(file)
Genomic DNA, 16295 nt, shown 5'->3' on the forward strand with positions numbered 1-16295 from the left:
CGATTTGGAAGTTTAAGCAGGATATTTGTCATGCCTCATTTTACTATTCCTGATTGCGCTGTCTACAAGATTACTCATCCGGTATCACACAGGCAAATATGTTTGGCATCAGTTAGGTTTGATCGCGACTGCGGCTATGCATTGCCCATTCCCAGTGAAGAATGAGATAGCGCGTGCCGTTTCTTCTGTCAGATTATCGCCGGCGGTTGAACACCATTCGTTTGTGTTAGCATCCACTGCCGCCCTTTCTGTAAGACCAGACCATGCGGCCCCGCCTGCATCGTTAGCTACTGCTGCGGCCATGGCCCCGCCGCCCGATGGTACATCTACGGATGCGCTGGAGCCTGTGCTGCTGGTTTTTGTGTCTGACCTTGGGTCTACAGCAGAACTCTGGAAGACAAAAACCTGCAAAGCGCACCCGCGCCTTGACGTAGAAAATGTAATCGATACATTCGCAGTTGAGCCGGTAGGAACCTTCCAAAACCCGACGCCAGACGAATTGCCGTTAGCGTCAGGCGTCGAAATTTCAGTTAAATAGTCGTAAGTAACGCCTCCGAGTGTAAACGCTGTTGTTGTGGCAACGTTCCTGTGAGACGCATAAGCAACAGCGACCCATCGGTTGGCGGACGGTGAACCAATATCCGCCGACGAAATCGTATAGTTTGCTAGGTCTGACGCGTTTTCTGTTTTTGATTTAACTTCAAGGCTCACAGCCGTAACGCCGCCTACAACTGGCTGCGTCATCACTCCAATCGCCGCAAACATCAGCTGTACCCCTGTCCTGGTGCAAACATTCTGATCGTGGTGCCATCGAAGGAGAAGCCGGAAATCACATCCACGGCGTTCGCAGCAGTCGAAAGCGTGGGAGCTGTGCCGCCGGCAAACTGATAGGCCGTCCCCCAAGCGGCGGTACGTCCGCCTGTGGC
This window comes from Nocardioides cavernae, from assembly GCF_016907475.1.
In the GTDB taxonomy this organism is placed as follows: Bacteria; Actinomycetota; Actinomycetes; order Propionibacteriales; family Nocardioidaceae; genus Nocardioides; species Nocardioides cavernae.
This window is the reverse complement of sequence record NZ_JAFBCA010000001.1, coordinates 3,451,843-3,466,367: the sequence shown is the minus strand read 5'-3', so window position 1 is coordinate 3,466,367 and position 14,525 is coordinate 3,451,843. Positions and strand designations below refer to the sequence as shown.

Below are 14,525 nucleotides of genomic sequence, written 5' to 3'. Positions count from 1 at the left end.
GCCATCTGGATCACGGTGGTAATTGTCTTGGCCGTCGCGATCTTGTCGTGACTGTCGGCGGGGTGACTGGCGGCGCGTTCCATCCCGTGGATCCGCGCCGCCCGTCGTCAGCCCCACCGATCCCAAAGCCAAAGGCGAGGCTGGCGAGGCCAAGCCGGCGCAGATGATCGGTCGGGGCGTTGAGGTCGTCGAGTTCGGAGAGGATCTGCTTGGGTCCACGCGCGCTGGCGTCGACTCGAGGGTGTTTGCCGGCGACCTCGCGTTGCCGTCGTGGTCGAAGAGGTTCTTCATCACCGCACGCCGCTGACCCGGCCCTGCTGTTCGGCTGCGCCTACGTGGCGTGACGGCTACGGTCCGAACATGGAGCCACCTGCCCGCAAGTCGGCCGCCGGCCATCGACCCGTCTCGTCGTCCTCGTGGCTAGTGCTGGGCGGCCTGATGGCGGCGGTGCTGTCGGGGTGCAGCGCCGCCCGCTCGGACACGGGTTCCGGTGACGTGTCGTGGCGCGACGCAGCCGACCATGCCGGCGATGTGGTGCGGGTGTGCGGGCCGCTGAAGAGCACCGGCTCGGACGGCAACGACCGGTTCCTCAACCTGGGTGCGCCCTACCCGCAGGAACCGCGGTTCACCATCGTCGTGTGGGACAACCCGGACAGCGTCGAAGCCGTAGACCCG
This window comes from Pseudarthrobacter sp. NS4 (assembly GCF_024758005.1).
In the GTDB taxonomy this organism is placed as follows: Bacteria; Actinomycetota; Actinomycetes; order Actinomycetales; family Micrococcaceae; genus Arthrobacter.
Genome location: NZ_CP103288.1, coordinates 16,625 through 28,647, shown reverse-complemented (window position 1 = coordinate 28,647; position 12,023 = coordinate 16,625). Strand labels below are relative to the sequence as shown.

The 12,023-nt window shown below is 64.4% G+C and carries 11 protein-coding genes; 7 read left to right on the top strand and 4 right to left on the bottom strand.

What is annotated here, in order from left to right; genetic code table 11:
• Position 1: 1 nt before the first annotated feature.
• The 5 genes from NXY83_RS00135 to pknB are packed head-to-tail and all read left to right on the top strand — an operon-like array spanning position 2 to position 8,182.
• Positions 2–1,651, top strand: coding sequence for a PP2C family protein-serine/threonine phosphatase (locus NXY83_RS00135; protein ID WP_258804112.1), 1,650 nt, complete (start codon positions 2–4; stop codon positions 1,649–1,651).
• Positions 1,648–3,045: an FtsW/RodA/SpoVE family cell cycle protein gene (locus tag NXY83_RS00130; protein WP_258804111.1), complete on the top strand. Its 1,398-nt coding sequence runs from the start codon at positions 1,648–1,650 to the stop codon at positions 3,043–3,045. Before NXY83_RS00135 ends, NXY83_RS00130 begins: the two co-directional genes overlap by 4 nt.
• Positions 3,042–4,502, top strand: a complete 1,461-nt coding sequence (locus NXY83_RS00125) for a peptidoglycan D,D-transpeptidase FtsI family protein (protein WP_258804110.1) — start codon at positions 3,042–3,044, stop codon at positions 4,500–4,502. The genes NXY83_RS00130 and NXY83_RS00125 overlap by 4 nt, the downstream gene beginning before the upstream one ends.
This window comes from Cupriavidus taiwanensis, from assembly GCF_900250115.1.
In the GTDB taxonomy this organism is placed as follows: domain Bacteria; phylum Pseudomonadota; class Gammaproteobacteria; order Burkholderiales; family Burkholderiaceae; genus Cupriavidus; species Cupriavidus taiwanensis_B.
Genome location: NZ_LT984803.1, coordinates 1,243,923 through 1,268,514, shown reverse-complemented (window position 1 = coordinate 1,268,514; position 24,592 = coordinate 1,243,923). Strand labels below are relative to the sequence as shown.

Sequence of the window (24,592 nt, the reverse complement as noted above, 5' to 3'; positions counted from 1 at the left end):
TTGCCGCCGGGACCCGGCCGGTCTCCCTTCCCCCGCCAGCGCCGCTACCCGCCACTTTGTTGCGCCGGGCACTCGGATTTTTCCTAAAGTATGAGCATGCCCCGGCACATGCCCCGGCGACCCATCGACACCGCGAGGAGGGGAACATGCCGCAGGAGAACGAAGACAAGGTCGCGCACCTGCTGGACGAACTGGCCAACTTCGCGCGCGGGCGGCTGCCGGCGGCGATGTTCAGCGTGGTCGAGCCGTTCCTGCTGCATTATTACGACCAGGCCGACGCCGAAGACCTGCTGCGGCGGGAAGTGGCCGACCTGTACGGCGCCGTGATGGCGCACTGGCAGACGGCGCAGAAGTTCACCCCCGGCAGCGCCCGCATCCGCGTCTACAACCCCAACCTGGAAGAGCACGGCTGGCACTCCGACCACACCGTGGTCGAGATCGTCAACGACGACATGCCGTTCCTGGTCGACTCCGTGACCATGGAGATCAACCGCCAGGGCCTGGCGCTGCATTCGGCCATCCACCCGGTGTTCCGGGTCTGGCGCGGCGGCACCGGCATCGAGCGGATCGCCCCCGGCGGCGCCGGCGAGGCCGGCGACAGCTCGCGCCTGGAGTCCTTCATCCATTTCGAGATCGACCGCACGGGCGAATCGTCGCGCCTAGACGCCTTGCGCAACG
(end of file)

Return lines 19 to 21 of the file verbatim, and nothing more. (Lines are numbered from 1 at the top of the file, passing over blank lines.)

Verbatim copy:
In the GTDB taxonomy this organism is placed as follows: domain Bacteria; phylum Pseudomonadota; class Gammaproteobacteria; order Burkholderiales; family Burkholderiaceae; genus Cupriavidus; species Cupriavidus taiwanensis_B.
Genome location: NZ_LT984803.1, coordinates 1,243,923 through 1,268,514, shown reverse-complemented (window position 1 = coordinate 1,268,514; position 24,592 = coordinate 1,243,923). Strand labels below are relative to the sequence as shown.

Sequence of the window (24,592 nt, the reverse complement as noted above, 5' to 3'; positions counted from 1 at the left end):